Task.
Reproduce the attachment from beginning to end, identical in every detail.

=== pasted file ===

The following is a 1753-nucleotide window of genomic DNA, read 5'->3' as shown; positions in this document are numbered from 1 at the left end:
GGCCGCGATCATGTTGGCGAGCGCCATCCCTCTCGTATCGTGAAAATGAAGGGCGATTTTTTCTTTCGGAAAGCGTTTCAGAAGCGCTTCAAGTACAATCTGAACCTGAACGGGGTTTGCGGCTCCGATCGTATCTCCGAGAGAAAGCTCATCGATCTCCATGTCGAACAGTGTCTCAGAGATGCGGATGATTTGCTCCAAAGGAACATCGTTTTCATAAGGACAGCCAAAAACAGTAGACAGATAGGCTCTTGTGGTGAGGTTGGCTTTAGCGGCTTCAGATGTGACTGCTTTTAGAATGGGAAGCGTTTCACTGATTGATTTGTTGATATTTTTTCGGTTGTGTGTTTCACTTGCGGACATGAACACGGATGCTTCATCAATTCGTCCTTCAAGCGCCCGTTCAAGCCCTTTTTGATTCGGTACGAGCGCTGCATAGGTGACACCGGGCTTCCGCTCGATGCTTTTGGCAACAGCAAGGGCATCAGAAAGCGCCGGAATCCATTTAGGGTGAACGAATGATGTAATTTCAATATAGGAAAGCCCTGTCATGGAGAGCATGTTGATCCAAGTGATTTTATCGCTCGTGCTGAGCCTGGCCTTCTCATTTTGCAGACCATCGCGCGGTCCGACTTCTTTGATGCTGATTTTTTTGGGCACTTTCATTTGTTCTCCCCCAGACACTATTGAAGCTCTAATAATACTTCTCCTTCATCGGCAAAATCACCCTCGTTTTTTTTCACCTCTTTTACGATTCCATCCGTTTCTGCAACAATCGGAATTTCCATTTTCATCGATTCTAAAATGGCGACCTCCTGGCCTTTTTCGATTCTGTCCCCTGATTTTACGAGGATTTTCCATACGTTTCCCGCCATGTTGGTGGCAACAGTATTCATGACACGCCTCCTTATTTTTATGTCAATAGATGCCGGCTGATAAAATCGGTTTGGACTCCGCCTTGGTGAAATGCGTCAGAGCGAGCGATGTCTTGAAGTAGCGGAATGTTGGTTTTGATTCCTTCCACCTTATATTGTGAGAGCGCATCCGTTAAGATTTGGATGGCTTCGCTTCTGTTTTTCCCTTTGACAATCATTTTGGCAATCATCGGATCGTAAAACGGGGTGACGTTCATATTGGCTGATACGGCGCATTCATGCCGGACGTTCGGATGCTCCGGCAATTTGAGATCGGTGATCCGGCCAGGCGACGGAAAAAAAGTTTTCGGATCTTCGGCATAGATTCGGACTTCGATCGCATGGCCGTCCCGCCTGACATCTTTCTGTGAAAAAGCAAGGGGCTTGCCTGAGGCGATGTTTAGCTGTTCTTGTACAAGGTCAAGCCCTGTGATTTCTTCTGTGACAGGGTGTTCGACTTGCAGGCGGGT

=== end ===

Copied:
The following is a 1753-nucleotide window of genomic DNA, read 5'->3' as shown; positions in this document are numbered from 1 at the left end:
GGCCGCGATCATGTTGGCGAGCGCCATCCCTCTCGTATCGTGAAAATGAAGGGCGATTTTTTCTTTCGGAAAGCGTTTCAGAAGCGCTTCAAGTACAATCTGAACCTGAACGGGGTTTGCGGCTCCGATCGTATCTCCGAGAGAAAGCTCATCGATCTCCATGTCGAACAGTGTCTCAGAGATGCGGATGATTTGCTCCAAAGGAACATCGTTTTCATAAGGACAGCCAAAAACAGTAGACAGATAGGCTCTTGTGGTGAGGTTGGCTTTAGCGGCTTCAGATGTGACTGCTTTTAGAATGGGAAGCGTTTCACTGATTGATTTGTTGATATTTTTTCGGTTGTGTGTTTCACTTGCGGACATGAACACGGATGCTTCATCAATTCGTCCTTCAAGCGCCCGTTCAAGCCCTTTTTGATTCGGTACGAGCGCTGCATAGGTGACACCGGGCTTCCGCTCGATGCTTTTGGCAACAGCAAGGGCATCAGAAAGCGCCGGAATCCATTTAGGGTGAACGAATGATGTAATTTCAATATAGGAAAGCCCTGTCATGGAGAGCATGTTGATCCAAGTGATTTTATCGCTCGTGCTGAGCCTGGCCTTCTCATTTTGCAGACCATCGCGCGGTCCGACTTCTTTGATGCTGATTTTTTTGGGCACTTTCATTTGTTCTCCCCCAGACACTATTGAAGCTCTAATAATACTTCTCCTTCATCGGCAAAATCACCCTCGTTTTTTTTCACCTCTTTTACGATTCCATCCGTTTCTGCAACAATCGGAATTTCCATTTTCATCGATTCTAAAATGGCGACCTCCTGGCCTTTTTCGATTCTGTCCCCTGATTTTACGAGGATTTTCCATACGTTTCCCGCCATGTTGGTGGCAACAGTATTCATGACACGCCTCCTTATTTTTATGTCAATAGATGCCGGCTGATAAAATCGGTTTGGACTCCGCCTTGGTGAAATGCGTCAGAGCGAGCGATGTCTTGAAGTAGCGGAATGTTGGTTTTGATTCCTTCCACCTTATATTGTGAGAGCGCATCCGTTAAGATTTGGATGGCTTCGCTTCTGTTTTTCCCTTTGACAATCATTTTGGCAATCATCGGATCGTAAAACGGGGTGACGTTCATATTGGCTGATACGGCGCATTCATGCCGGACGTTCGGATGCTCCGGCAATTTGAGATCGGTGATCCGGCCAGGCGACGGAAAAAAAGTTTTCGGATCTTCGGCATAGATTCGGACTTCGATCGCATGGCCGTCCCGCCTGACATCTTTCTGTGAAAAAGCAAGGGGCTTGCCTGAGGCGATGTTTAGCTGTTCTTGTACAAGGTCAAGCCCTGTGATTTCTTCTGTGACAGGGTGTTCGACTTGCAGGCGGGT